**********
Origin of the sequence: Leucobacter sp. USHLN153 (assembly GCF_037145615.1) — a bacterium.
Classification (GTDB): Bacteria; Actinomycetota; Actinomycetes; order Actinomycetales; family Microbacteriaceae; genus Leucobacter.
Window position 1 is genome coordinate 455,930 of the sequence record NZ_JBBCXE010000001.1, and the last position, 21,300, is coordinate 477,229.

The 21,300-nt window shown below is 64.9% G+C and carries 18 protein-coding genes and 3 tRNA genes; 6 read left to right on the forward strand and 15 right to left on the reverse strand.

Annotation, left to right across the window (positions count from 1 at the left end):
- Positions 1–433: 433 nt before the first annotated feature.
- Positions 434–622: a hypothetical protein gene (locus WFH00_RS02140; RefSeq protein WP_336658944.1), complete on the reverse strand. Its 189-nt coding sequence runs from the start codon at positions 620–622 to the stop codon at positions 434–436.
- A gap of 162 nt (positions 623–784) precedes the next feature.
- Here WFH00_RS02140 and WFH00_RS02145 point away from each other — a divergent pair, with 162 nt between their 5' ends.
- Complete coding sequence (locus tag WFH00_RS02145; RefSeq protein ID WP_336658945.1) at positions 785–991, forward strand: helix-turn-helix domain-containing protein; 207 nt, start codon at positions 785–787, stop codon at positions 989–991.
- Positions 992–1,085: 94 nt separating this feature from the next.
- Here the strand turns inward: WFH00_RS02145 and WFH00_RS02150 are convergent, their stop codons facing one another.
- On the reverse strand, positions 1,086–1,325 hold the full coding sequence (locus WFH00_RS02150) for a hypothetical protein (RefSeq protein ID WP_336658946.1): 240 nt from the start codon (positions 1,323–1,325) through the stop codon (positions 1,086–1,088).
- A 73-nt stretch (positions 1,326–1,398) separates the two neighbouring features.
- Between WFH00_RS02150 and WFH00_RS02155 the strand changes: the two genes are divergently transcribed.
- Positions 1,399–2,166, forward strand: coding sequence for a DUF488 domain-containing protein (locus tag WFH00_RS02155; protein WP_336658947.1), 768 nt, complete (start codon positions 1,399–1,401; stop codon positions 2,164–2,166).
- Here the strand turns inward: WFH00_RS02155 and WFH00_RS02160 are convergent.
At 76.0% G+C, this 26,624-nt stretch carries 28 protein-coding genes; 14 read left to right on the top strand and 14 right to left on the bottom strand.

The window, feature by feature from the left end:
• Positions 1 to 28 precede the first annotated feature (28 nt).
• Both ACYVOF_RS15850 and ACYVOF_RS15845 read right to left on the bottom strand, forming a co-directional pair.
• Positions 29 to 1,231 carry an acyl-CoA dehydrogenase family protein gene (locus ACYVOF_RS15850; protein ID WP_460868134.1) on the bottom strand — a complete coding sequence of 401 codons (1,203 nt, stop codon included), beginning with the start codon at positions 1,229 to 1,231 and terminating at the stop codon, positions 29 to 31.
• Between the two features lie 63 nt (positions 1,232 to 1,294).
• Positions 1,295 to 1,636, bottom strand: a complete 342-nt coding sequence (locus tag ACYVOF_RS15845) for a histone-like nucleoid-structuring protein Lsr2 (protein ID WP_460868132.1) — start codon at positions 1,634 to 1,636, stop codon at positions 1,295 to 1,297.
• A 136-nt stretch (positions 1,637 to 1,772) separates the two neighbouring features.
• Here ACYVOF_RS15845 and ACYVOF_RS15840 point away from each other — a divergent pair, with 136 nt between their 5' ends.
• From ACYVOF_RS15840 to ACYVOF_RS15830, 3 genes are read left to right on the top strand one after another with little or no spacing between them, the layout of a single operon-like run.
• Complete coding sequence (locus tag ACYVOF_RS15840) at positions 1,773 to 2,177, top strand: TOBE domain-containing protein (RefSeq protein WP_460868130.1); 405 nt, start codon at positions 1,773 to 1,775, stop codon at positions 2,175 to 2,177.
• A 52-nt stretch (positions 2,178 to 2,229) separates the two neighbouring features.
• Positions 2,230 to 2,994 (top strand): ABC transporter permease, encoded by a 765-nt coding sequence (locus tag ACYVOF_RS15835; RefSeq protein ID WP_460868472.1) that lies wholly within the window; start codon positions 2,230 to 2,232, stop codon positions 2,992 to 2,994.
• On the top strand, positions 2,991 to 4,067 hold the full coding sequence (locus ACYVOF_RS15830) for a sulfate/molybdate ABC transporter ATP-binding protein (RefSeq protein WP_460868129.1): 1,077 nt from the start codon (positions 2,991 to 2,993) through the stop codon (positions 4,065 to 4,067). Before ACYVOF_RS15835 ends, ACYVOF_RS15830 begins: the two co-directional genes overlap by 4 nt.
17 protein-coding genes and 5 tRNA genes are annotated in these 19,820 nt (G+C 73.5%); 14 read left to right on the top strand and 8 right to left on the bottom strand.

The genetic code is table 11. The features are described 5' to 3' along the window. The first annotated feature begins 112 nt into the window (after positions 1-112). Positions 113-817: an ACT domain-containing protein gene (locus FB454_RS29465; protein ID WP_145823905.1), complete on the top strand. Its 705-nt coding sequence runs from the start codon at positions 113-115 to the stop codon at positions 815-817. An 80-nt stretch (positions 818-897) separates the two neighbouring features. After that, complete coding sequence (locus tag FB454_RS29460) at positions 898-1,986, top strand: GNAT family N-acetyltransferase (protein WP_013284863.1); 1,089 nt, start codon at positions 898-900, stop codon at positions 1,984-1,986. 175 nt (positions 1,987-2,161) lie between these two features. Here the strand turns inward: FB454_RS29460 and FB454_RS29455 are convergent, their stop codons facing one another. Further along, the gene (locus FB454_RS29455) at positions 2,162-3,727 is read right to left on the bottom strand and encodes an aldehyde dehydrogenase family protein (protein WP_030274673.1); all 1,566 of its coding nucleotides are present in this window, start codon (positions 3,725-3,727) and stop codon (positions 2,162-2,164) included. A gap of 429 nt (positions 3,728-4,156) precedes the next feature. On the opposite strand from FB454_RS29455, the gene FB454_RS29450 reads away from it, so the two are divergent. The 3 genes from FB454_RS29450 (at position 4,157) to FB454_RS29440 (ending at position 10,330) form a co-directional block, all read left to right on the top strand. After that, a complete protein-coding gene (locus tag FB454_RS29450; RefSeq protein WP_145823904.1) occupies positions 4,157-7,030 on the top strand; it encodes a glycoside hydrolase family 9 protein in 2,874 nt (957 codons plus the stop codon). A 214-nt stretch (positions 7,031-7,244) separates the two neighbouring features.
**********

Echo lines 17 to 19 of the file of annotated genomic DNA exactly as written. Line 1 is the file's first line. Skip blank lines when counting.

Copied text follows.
- Here the strand turns inward: WFH00_RS02155 and WFH00_RS02160 are convergent.
At 76.0% G+C, this 26,624-nt stretch carries 28 protein-coding genes; 14 read left to right on the top strand and 14 right to left on the bottom strand.

The window, feature by feature from the left end: